As history has recorded, Newton was sitting in his garden and saw an apple fall from a tree. Some proponents of this event claim the apple hit Newton on the head. However it happened, this minor event provided the inspiration to develop his law of universal gravitation. Newton, twenty-two years old; unremarkable, unrecognized and unknown, not only discovered the universal law of gravity but changed the face of citizen science.
Apparently, the apple tree stills stands but does the story? According to a letter by Newton and included in a biography of Newton entitled Memoirs of Sir Isaac Newton’s Life written by William Stukeley, an archaeologist and one of Newton’s first biographers, and published in 1752, the answer is yes. Newton shared the apple story with Stukeley who relayed it as follows:
“After dinner, the weather being warm, we went into the garden and drank tea under the shade of some apple trees. He told me he was just in the same place as when formerly, the notion of gravitation came into his mind. It was occasioned by the fall of an apple as he sat in a contemplative mood. Why should that apple always descend perpendicularly to the ground, he thought to himself…”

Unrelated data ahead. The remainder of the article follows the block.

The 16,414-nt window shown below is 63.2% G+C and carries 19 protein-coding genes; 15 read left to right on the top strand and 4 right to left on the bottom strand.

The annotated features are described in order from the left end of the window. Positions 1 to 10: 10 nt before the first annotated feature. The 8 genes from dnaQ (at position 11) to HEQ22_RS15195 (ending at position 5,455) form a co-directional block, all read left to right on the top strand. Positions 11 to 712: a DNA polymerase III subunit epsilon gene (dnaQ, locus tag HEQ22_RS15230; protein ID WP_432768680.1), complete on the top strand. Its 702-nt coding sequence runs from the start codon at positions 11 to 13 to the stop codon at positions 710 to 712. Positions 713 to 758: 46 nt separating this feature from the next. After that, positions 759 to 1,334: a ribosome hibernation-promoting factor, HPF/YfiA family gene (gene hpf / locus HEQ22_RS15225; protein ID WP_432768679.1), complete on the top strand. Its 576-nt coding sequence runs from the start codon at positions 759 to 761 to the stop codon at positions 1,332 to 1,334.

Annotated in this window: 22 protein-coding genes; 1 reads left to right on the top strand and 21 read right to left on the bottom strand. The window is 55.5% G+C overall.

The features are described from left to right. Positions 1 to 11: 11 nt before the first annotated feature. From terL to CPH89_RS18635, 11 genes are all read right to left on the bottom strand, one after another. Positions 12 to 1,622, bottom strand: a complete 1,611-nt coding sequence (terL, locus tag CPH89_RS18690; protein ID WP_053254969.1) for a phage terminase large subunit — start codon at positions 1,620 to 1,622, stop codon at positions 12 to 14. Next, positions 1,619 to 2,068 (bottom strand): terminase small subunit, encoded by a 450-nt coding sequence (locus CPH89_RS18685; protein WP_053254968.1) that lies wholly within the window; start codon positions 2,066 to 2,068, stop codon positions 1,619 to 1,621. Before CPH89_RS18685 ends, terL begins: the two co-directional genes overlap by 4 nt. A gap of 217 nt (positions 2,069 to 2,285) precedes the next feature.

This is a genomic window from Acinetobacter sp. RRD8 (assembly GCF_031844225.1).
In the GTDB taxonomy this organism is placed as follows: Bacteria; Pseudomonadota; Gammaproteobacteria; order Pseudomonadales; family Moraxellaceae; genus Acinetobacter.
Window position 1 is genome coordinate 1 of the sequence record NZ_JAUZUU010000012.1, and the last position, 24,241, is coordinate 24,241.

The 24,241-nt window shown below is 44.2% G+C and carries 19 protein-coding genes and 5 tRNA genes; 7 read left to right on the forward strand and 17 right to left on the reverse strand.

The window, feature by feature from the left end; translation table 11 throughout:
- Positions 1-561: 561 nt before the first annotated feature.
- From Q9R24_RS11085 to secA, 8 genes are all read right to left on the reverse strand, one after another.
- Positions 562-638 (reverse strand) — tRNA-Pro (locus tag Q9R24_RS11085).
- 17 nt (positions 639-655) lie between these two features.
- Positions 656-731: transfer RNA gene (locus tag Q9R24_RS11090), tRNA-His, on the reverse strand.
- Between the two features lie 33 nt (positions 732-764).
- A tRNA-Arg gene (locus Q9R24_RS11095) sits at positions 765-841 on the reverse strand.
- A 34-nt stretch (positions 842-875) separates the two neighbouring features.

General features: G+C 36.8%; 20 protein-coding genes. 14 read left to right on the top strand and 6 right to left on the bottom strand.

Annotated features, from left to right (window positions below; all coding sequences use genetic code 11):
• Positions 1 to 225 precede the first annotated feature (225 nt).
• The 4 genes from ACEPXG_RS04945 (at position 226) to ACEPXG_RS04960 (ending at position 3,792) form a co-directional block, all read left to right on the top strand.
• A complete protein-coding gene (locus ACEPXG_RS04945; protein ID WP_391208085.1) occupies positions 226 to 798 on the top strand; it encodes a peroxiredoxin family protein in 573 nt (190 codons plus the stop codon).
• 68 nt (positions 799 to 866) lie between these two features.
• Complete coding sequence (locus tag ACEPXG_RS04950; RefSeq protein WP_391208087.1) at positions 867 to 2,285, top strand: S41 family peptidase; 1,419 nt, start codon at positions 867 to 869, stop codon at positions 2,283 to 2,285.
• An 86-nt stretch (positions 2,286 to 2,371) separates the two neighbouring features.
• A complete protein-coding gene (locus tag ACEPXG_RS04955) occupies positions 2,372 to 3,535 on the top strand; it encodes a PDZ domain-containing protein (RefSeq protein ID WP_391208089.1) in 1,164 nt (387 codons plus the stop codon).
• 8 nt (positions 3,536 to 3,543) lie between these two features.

For science and amateur historians, The Royal Society, the world’s oldest scientific academy, made the manuscript available in 2010 for the first time in digital form on their website.
3. Gambling Addiction Led to a New Convenience Food
The simple sandwich must have been the biggest innovation in the food industry since the first use of fire for cooking; and possibly the first fast-food serving. Its accidental inventor was John Montagu, 4th Earl of Sandwich who inherited the title through his family after it was granted royal recognition in 1660. His grandfather, a renowned naval commander was awarded the titles Baron Montagu, of St Neots, Viscount Hinchingbrooke and Peer of England.
John Montagu had a serious gambling problem. During a long overnight session in 1762, he asked the house cook to bring food to the gaming table so he could eat without having to give up his seat.
When the cook asked what she should serve, Montagu suggested she slice up some roast beef and place them between two slices of bread. This simple fare allowed the Earl to eat with one hand (with no need for utensils) and to continue playing with the other — and so the sandwich was born. The name of the cook was never recorded and nothing more is known about her.
The Earl of Sandwich unintentionally immortalized his family name in what has become one of the most common global fast-foods and a real innovation for the fast-food industry.
4. Almost Drowning with Ideas